Halloween is over and Fall is in the air leading us into the Holiday Season filled with Thanksgiving dinners, Christmas feasts and New Year’s parties. This is always a favorite time of year where we get to see family, friends and love ones. We celebrate our thanks for everything we have or to give special gifts and share a great deal of love all around.
It should be one of the happiest times of the year, but for some people, it’s actually dreaded and a great source of stress when it comes to eating. It doesn’t have to be this way, and in fact shouldn’t be at all.
In this blog, I will outline ways I have found as a diet coach to help you approach all the dinners, the parties, and the get-togethers and come out just as good as you went in.
Some folks reading this may be just finishing up a dieting phase and are trying very hard not to put weight on and go through that dreaded post-diet rebound that is so common after dieting. Others may be in the middle of a fat loss journey and working hard not to sabotage their efforts over the holidays. Both scenarios are definitely hard in this situation with family get-togethers and dinners planned. Most family members who don’t exercise or worry about dieting seem to go the extra mile to “just get you to eat some normal food” as the saying goes.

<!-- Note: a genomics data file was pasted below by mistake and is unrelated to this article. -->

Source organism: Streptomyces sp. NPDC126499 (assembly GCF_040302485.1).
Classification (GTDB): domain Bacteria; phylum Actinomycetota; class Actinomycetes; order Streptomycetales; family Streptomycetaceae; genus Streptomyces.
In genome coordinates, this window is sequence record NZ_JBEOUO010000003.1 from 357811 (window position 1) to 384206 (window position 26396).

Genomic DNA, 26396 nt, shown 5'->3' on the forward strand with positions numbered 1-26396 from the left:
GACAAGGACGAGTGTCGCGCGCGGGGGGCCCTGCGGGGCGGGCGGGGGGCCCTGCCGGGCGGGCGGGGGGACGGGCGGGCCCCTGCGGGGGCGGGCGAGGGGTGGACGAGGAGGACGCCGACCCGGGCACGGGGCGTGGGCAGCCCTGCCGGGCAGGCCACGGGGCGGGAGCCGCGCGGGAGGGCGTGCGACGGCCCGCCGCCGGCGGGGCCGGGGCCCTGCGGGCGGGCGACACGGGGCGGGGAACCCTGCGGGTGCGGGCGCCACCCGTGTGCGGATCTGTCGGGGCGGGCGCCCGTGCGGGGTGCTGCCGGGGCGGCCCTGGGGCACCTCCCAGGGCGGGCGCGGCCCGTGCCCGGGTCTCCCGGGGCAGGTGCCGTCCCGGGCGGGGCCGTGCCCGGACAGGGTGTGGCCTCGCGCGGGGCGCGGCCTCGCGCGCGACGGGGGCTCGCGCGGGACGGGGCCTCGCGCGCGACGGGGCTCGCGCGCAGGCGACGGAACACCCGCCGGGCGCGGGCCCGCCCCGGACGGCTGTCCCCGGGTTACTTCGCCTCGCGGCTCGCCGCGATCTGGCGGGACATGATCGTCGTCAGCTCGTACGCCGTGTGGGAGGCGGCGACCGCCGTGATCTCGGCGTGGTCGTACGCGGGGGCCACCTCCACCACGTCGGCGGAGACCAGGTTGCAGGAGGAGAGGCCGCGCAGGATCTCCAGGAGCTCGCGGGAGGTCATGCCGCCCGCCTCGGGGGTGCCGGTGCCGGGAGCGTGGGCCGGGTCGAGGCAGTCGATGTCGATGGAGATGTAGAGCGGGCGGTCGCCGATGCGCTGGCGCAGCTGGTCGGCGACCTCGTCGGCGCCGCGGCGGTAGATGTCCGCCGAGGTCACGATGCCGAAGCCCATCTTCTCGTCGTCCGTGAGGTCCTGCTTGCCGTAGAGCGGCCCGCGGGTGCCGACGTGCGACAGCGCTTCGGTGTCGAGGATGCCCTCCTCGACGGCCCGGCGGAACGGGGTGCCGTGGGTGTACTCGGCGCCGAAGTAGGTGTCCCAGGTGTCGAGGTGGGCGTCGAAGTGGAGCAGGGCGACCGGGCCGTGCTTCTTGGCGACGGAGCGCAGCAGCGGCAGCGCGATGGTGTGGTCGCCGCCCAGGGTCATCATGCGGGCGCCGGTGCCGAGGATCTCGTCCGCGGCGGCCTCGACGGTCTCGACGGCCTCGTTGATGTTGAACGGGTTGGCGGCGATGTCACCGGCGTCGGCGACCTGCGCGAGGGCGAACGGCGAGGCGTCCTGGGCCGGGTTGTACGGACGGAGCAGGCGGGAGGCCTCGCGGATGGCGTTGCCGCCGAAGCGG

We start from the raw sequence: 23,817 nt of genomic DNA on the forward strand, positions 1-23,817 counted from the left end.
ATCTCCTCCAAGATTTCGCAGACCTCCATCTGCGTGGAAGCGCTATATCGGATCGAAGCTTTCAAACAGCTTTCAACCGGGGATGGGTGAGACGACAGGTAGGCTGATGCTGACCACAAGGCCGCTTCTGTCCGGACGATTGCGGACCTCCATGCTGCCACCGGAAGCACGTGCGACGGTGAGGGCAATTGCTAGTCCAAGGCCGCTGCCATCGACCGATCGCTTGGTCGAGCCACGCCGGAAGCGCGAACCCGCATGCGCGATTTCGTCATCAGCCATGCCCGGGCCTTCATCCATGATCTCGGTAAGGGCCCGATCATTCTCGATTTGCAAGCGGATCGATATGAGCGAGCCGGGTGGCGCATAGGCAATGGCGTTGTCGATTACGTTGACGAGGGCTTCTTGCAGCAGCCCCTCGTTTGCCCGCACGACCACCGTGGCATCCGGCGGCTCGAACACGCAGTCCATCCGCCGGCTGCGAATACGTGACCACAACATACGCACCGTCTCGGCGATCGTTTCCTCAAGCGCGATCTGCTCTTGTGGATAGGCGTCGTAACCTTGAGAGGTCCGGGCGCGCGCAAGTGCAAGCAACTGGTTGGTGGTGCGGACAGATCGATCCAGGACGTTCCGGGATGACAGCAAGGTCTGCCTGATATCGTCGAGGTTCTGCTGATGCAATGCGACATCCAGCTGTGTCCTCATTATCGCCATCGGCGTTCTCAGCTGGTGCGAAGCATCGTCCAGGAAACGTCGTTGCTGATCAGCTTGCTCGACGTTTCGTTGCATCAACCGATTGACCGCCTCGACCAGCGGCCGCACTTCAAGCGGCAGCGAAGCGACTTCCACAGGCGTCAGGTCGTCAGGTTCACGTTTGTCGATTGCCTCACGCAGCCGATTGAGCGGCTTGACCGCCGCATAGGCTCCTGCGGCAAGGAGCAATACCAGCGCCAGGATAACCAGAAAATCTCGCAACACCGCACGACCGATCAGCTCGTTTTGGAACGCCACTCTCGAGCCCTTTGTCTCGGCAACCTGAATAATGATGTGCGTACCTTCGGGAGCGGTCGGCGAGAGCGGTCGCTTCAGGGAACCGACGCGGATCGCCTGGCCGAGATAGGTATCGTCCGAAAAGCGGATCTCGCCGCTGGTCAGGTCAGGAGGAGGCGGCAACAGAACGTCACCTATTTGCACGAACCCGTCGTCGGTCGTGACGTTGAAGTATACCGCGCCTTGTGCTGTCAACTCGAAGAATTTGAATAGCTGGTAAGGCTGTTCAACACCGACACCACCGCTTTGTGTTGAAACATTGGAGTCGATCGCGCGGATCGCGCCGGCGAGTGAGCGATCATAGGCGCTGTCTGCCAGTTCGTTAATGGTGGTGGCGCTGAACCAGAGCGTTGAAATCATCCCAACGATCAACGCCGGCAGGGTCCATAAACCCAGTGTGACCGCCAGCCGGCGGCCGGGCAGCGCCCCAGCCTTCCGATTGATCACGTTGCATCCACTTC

Here’s the thing I want everyone to understand- YOU CAN EAT AT THESE DINNERS WITHOUT GETTING FAT.
Yes, you can eat pumpkin pie, you can eat mashed potatoes and gravy. The key is you just don’t want to eat yourself sick when you do it. I tell my clients that they should follow a conservative approach and make the dinner about being with family, NOT about the food. Don’t obsess over food, it’s only going to taste good for 15 minutes anyway, then you will be miserable if you overdo it. It’s perfectly fine and acceptable to eat some turkey, some greens, and a nice slice of pie or some mashed potatoes and gravy. Hell, have BOTH! What? I said have both, just don’t eat platefuls.